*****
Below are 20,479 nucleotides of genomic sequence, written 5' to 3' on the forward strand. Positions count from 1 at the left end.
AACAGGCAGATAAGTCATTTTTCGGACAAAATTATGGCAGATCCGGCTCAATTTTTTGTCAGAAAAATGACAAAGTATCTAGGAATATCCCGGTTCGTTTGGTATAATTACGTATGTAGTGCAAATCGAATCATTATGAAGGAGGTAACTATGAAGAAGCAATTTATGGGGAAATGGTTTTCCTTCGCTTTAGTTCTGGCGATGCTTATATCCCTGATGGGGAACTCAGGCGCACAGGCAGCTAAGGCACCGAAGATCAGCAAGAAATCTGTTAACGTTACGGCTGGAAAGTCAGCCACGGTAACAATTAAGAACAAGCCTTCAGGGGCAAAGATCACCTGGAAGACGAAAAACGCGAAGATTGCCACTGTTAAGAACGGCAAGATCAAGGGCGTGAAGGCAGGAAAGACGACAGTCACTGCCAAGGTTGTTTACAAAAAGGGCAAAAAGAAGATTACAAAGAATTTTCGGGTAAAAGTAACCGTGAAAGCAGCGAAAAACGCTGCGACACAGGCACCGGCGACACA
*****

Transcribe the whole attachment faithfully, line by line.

Below are 20,479 nucleotides of genomic sequence, written 5' to 3' on the forward strand. Positions count from 1 at the left end.
AACAGGCAGATAAGTCATTTTTCGGACAAAATTATGGCAGATCCGGCTCAATTTTTTGTCAGAAAAATGACAAAGTATCTAGGAATATCCCGGTTCGTTTGGTATAATTACGTATGTAGTGCAAATCGAATCATTATGAAGGAGGTAACTATGAAGAAGCAATTTATGGGGAAATGGTTTTCCTTCGCTTTAGTTCTGGCGATGCTTATATCCCTGATGGGGAACTCAGGCGCACAGGCAGCTAAGGCACCGAAGATCAGCAAGAAATCTGTTAACGTTACGGCTGGAAAGTCAGCCACGGTAACAATTAAGAACAAGCCTTCAGGGGCAAAGATCACCTGGAAGACGAAAAACGCGAAGATTGCCACTGTTAAGAACGGCAAGATCAAGGGCGTGAAGGCAGGAAAGACGACAGTCACTGCCAAGGTTGTTTACAAAAAGGGCAAAAAGAAGATTACAAAGAATTTTCGGGTAAAAGTAACCGTGAAAGCAGCGAAAAACGCTGCGACACAGGCACCGGCGACACA